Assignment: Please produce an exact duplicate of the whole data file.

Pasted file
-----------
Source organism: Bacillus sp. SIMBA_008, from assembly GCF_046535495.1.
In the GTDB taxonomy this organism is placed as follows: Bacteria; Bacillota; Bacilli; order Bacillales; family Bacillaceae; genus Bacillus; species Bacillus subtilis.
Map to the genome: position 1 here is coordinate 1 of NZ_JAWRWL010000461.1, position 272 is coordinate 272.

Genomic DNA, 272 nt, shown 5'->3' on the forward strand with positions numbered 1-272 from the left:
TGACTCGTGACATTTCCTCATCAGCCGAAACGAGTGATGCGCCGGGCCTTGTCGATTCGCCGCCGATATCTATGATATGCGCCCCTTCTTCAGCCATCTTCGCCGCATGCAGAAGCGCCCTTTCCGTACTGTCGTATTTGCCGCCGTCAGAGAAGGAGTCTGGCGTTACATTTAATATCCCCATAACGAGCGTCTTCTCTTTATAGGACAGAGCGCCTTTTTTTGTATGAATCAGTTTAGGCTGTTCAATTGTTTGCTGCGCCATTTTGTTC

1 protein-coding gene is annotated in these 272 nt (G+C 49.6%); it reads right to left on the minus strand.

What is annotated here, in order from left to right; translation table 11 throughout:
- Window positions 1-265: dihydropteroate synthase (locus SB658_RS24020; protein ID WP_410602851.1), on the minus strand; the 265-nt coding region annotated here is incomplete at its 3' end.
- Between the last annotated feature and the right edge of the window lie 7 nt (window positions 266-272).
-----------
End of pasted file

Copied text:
Source organism: Bacillus sp. SIMBA_008, from assembly GCF_046535495.1.
In the GTDB taxonomy this organism is placed as follows: Bacteria; Bacillota; Bacilli; order Bacillales; family Bacillaceae; genus Bacillus; species Bacillus subtilis.
Map to the genome: position 1 here is coordinate 1 of NZ_JAWRWL010000461.1, position 272 is coordinate 272.

Genomic DNA, 272 nt, shown 5'->3' on the forward strand with positions numbered 1-272 from the left:
TGACTCGTGACATTTCCTCATCAGCCGAAACGAGTGATGCGCCGGGCCTTGTCGATTCGCCGCCGATATCTATGATATGCGCCCCTTCTTCAGCCATCTTCGCCGCATGCAGAAGCGCCCTTTCCGTACTGTCGTATTTGCCGCCGTCAGAGAAGGAGTCTGGCGTTACATTTAATATCCCCATAACGAGCGTCTTCTCTTTATAGGACAGAGCGCCTTTTTTTGTATGAATCAGTTTAGGCTGTTCAATTGTTTGCTGCGCCATTTTGTTC

1 protein-coding gene is annotated in these 272 nt (G+C 49.6%); it reads right to left on the minus strand.

What is annotated here, in order from left to right; translation table 11 throughout:
- Window positions 1-265: dihydropteroate synthase (locus SB658_RS24020; protein ID WP_410602851.1), on the minus strand; the 265-nt coding region annotated here is incomplete at its 3' end.
- Between the last annotated feature and the right edge of the window lie 7 nt (window positions 266-272).